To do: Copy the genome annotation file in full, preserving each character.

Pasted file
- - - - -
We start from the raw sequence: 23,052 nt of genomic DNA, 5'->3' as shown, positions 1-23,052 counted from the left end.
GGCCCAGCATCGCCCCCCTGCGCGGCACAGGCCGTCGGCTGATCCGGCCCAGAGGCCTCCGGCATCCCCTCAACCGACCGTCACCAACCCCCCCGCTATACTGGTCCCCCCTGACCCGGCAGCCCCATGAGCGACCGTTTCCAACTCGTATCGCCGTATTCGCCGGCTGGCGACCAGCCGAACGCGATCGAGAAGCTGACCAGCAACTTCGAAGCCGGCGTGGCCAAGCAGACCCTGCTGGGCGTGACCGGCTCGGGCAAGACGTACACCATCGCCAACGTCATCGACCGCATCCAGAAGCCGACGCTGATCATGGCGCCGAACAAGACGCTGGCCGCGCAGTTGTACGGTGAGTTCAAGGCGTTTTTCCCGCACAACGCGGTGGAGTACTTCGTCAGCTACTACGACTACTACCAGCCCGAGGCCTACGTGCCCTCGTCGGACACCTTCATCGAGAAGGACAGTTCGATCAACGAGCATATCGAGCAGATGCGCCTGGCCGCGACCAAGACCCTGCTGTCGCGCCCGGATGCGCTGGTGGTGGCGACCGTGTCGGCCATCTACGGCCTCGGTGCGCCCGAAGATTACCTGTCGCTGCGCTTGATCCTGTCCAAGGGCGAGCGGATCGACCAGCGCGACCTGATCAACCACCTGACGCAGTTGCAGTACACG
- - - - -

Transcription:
We start from the raw sequence: 23,052 nt of genomic DNA, 5'->3' as shown, positions 1-23,052 counted from the left end.
GGCCCAGCATCGCCCCCCTGCGCGGCACAGGCCGTCGGCTGATCCGGCCCAGAGGCCTCCGGCATCCCCTCAACCGACCGTCACCAACCCCCCCGCTATACTGGTCCCCCCTGACCCGGCAGCCCCATGAGCGACCGTTTCCAACTCGTATCGCCGTATTCGCCGGCTGGCGACCAGCCGAACGCGATCGAGAAGCTGACCAGCAACTTCGAAGCCGGCGTGGCCAAGCAGACCCTGCTGGGCGTGACCGGCTCGGGCAAGACGTACACCATCGCCAACGTCATCGACCGCATCCAGAAGCCGACGCTGATCATGGCGCCGAACAAGACGCTGGCCGCGCAGTTGTACGGTGAGTTCAAGGCGTTTTTCCCGCACAACGCGGTGGAGTACTTCGTCAGCTACTACGACTACTACCAGCCCGAGGCCTACGTGCCCTCGTCGGACACCTTCATCGAGAAGGACAGTTCGATCAACGAGCATATCGAGCAGATGCGCCTGGCCGCGACCAAGACCCTGCTGTCGCGCCCGGATGCGCTGGTGGTGGCGACCGTGTCGGCCATCTACGGCCTCGGTGCGCCCGAAGATTACCTGTCGCTGCGCTTGATCCTGTCCAAGGGCGAGCGGATCGACCAGCGCGACCTGATCAACCACCTGACGCAGTTGCAGTACACG